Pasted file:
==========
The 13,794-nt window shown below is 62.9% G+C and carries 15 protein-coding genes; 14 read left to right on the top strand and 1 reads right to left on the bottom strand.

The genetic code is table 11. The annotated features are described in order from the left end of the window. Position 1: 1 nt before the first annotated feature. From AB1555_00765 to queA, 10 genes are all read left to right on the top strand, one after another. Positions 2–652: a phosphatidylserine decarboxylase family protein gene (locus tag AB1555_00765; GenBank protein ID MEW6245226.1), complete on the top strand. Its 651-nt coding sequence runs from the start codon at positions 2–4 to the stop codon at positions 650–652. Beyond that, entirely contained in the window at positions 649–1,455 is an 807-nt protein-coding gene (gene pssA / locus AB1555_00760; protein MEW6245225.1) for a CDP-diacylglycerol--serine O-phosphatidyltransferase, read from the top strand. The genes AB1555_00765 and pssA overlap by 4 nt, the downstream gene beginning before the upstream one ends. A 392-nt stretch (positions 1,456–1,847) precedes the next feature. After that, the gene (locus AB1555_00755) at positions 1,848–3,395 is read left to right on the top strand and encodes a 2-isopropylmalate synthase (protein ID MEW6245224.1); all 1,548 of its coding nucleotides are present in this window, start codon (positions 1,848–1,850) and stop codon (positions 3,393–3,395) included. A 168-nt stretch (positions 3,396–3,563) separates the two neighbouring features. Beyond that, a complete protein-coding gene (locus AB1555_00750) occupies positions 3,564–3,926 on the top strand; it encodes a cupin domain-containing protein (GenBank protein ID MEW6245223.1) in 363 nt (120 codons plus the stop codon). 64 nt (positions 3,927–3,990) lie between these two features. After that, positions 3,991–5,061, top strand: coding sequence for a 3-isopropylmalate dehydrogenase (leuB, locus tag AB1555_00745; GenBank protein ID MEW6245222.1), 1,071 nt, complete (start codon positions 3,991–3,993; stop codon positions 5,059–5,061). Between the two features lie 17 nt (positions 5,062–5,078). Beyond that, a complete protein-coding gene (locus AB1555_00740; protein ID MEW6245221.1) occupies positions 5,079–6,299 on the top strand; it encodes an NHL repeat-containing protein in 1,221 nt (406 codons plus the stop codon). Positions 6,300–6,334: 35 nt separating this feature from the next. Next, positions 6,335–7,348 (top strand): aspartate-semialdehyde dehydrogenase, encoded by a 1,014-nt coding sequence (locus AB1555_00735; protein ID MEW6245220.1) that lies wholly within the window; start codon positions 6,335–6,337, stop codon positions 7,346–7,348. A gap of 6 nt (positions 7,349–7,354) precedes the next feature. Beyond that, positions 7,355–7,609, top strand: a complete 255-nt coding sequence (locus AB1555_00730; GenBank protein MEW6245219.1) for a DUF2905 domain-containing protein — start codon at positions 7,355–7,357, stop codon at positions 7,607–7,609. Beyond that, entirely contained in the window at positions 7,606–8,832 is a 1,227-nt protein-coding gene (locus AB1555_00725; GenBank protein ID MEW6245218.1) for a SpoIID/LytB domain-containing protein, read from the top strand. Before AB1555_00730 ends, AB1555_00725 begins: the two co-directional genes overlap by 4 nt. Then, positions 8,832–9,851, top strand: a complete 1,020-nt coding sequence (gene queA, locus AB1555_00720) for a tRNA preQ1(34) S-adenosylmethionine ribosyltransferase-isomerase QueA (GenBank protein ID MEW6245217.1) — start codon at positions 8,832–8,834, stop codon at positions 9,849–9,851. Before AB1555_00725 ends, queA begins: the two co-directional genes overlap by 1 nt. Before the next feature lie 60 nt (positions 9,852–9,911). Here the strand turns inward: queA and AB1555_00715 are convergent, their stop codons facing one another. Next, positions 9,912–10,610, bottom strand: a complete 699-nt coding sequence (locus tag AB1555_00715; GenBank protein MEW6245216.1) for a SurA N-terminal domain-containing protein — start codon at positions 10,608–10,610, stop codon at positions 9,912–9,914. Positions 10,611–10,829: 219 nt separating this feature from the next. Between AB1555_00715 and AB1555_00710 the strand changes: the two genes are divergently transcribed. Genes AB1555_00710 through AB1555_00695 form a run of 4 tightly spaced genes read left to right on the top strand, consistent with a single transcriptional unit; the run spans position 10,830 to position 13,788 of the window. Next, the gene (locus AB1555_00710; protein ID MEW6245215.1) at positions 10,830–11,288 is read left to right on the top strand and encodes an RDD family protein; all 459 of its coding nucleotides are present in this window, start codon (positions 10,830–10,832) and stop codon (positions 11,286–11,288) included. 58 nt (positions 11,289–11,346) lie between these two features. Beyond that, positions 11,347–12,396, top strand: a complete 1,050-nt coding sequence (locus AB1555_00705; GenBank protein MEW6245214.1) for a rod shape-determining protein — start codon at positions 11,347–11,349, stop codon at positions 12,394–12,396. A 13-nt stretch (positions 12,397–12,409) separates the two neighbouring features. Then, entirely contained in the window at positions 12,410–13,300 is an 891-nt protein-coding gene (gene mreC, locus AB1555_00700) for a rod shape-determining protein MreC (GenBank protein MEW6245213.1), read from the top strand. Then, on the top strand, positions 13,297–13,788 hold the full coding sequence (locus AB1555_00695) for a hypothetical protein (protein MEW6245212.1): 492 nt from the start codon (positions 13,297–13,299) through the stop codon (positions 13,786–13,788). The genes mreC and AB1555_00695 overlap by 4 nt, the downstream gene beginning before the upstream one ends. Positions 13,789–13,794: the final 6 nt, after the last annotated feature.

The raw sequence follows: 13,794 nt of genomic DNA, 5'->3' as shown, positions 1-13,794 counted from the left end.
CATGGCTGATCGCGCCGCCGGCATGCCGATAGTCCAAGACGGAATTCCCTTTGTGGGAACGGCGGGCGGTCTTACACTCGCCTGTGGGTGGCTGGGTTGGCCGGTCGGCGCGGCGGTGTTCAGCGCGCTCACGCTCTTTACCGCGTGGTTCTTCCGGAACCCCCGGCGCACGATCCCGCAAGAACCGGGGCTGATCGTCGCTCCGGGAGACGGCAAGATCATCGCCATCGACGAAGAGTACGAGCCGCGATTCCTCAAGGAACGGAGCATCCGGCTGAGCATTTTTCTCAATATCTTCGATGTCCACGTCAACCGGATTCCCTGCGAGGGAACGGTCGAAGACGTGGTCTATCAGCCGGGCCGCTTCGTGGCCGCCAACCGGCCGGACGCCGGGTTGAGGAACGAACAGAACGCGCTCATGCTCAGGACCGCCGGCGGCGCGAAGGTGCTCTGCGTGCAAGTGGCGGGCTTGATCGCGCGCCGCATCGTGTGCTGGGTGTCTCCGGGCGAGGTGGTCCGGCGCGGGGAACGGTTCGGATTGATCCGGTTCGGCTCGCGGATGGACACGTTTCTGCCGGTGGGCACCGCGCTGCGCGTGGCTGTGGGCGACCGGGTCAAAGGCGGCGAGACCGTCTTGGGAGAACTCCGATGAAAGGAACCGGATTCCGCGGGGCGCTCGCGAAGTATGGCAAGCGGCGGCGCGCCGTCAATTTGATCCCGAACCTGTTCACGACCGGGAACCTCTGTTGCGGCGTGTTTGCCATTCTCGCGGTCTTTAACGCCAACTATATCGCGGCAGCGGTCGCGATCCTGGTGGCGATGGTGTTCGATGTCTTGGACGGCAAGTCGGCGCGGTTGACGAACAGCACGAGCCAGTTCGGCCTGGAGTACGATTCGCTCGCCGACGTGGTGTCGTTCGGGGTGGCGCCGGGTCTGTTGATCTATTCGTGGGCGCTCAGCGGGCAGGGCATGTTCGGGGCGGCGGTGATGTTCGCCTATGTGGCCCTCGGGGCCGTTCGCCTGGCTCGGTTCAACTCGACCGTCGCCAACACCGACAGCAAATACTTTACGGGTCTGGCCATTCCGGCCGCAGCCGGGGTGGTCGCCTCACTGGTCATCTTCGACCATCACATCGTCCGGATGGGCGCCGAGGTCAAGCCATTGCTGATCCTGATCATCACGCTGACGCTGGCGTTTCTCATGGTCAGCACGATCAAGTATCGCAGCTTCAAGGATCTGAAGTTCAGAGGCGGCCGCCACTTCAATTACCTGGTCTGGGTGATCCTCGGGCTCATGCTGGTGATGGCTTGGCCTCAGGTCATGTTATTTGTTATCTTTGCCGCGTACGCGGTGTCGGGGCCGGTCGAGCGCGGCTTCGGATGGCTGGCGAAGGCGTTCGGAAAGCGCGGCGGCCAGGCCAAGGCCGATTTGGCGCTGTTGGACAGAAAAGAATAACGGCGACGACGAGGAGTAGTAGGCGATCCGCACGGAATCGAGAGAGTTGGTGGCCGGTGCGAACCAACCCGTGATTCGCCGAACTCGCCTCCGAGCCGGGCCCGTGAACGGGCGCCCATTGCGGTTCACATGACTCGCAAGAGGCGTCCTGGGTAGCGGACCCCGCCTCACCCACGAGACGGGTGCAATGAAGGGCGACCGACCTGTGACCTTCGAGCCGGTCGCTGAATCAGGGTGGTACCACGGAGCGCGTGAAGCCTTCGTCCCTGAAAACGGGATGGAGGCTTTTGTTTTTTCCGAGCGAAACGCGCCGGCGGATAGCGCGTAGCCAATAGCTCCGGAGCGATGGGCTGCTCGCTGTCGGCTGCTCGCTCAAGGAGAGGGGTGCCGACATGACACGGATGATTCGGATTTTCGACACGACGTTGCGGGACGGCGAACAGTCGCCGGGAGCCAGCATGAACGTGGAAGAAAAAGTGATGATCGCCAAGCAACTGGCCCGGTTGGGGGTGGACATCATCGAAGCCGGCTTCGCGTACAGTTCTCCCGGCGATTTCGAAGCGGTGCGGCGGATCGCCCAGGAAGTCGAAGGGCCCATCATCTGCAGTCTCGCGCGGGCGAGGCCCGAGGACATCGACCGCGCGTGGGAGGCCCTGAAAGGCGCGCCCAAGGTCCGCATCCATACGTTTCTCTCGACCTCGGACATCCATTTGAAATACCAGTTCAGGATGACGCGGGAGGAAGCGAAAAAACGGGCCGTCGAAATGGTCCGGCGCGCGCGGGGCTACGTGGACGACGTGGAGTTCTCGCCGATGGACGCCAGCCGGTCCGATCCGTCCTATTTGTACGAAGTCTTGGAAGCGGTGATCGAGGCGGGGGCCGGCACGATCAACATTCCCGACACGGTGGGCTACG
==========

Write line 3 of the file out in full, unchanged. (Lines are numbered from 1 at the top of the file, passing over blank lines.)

The raw sequence follows: 13,794 nt of genomic DNA, 5'->3' as shown, positions 1-13,794 counted from the left end.